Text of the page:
Features September 2000 Issue

Creative Dog Toys

WDJ institutes a new grading system for reviewed products: 1-4 Paws.

Dogs can never have enough toys, and here at WDJ we are always on the lookout for creative new toys to help you enjoy your canine companions.

Good toys are crucial for several reasons. First and foremost, bored dogs are far more likely to engage in behaviors that – while perfectly natural and reasonable activities for a dog with time on his paws – are not the sort of things that will please you. Things like barking at anything that moves outside the windows of the house, attempting to dig out the source of a trail of ants in the kitchen, or chewing on the table legs. If occupied with toys that are engaging (at least more so than the windows, the ants, and the table legs) and enjoyable (satisfying to chew, say, or so exciting as to be self-reinforcing), your dog is much less likely to redecorate your home when you’re at work.

Speaking of reinforcement, new toys are often even more attractive than old favorites. If you use a toy as a lure or toy-time as a reward, you might find that bringing out an unfamiliar toy increases your dog’s initiative and willingness to deliver the behaviors you ask for.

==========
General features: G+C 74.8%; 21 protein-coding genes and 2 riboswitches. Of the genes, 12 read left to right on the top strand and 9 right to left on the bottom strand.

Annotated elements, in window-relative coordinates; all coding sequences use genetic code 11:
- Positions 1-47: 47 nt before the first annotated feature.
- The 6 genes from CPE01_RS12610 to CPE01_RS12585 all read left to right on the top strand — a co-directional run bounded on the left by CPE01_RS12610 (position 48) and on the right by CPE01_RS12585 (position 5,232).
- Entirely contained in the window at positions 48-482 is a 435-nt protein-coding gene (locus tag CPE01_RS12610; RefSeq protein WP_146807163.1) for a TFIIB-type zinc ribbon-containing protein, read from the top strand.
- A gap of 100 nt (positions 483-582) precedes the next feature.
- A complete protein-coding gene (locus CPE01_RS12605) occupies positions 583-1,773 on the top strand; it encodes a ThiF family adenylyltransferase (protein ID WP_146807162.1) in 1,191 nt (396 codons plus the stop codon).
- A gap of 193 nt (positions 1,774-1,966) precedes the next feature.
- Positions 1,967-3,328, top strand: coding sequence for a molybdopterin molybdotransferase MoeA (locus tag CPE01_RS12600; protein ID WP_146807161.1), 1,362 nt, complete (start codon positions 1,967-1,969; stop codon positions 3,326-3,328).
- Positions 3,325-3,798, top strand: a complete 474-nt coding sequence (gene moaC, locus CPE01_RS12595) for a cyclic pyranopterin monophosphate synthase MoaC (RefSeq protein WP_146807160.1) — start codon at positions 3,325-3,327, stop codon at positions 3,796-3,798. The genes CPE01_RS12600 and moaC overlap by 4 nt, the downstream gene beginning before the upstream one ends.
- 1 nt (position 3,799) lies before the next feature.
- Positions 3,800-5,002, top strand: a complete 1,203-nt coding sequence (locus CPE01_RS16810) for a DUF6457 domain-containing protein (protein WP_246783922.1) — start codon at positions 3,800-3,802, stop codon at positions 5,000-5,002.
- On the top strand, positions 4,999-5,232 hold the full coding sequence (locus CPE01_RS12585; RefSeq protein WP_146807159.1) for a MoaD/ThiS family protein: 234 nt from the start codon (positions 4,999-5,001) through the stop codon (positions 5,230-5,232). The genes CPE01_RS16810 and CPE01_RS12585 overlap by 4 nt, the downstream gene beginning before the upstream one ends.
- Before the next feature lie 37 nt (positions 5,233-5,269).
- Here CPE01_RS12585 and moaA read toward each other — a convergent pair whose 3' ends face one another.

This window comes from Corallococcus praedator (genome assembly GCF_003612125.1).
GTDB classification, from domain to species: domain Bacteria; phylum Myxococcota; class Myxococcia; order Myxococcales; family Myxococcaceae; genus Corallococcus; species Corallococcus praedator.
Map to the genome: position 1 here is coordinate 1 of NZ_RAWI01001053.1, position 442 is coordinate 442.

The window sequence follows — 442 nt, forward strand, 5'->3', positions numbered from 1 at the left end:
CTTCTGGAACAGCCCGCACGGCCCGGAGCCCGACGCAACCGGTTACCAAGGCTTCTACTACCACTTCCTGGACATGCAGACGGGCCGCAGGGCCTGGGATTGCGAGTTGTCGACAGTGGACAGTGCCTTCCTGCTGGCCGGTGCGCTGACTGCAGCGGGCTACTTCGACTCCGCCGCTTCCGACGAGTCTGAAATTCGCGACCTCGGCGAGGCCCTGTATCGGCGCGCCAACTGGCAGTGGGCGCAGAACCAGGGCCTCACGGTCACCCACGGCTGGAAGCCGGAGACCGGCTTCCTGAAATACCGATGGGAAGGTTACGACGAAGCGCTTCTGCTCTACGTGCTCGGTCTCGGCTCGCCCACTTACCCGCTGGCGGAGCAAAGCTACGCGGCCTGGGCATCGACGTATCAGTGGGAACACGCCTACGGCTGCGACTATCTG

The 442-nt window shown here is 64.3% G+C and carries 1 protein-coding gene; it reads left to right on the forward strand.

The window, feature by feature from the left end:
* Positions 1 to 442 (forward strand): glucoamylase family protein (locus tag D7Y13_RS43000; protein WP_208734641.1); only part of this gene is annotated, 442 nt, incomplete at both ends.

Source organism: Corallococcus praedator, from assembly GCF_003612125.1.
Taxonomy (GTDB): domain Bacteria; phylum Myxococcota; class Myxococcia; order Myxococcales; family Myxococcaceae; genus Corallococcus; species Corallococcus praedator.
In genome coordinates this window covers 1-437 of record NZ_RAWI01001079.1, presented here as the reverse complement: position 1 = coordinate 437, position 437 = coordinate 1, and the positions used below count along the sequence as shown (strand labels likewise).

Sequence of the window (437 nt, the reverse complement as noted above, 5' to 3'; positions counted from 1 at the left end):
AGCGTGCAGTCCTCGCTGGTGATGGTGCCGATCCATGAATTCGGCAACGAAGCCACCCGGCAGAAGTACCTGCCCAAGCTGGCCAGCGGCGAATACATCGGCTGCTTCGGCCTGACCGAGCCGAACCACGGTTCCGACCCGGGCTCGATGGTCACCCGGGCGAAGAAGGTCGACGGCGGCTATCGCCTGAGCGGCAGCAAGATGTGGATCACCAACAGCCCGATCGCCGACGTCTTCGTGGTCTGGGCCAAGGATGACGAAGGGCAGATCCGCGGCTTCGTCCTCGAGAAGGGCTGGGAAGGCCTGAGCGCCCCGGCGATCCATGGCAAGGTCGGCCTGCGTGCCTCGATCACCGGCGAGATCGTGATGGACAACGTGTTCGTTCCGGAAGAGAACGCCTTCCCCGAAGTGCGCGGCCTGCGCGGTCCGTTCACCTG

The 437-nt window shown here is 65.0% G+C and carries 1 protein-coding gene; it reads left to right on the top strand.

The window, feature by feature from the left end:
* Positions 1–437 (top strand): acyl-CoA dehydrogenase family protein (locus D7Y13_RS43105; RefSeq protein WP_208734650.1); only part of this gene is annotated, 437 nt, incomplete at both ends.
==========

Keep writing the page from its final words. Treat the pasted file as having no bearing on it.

Our Jack Russell went crazy
for the noisy and unpredictably
rolling “Wiggly Giggly” ball.

New and exciting toys also give you and your dog something fun to explore together. Current events don’t interest Fido as “conversation topics,” but new toys do! And watching your dog’s response to the latest, greatest toy is great fun; you never know how your dog is going to respond. One dog’s “Wow, totally cool!” toy is another dog’s “Ho-hum, boring.” While it’s helpful to know your dog’s temperament and preferences in play-toys, these canine guys and gals will often surprise you. That Frisbee-addicted Poodle just might turn out to have a new-found fascination for balls that squeal.

Unfortunately, the fact that you can never be sure what your dog will and will not enjoy means that our test dogs’ favorites may do nothing whatsoever for your pooch. (But don’t dispose the ones that your dog deems duds; consider trading them with other dog-loving friends, or donating them to your local animal shelter.)

In addition to the elusive and variable “dog appeal,” the toy’s cost, safety, and durability are critically important elements of toy selection. Taking all of this into account, we rate a number of new toys on a scale of one to four paws. Click here to view our rating system.

Also With This Article
Click here to view the toys tested and reviewed.

 

-By Pat Miller

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